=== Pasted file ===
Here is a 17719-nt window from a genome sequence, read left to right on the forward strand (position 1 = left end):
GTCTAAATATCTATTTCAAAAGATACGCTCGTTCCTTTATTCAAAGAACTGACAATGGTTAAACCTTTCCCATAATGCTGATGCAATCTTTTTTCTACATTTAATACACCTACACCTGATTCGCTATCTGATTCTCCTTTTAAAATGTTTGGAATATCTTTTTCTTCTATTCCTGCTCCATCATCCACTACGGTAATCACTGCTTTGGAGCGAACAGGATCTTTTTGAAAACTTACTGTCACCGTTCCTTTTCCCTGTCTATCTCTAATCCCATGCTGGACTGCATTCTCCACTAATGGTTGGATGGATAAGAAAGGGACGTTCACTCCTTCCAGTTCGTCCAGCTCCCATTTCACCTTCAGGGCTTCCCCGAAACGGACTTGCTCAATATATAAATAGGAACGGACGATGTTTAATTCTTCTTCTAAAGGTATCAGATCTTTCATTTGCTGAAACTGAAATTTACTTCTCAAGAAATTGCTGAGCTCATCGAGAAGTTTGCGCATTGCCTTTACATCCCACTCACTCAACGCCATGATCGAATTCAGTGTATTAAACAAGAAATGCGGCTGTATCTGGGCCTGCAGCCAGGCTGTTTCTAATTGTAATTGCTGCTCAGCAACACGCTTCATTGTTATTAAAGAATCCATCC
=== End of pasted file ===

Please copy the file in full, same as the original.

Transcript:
Here is a 17719-nt window from a genome sequence, read left to right on the forward strand (position 1 = left end):
GTCTAAATATCTATTTCAAAAGATACGCTCGTTCCTTTATTCAAAGAACTGACAATGGTTAAACCTTTCCCATAATGCTGATGCAATCTTTTTTCTACATTTAATACACCTACACCTGATTCGCTATCTGATTCTCCTTTTAAAATGTTTGGAATATCTTTTTCTTCTATTCCTGCTCCATCATCCACTACGGTAATCACTGCTTTGGAGCGAACAGGATCTTTTTGAAAACTTACTGTCACCGTTCCTTTTCCCTGTCTATCTCTAATCCCATGCTGGACTGCATTCTCCACTAATGGTTGGATGGATAAGAAAGGGACGTTCACTCCTTCCAGTTCGTCCAGCTCCCATTTCACCTTCAGGGCTTCCCCGAAACGGACTTGCTCAATATATAAATAGGAACGGACGATGTTTAATTCTTCTTCTAAAGGTATCAGATCTTTCATTTGCTGAAACTGAAATTTACTTCTCAAGAAATTGCTGAGCTCATCGAGAAGTTTGCGCATTGCCTTTACATCCCACTCACTCAACGCCATGATCGAATTCAGTGTATTAAACAAGAAATGCGGCTGTATCTGGGCCTGCAGCCAGGCTGTTTCTAATTGTAATTGCTGCTCAGCAACACGCTTCATTGTTATTAAAGAATCCATCC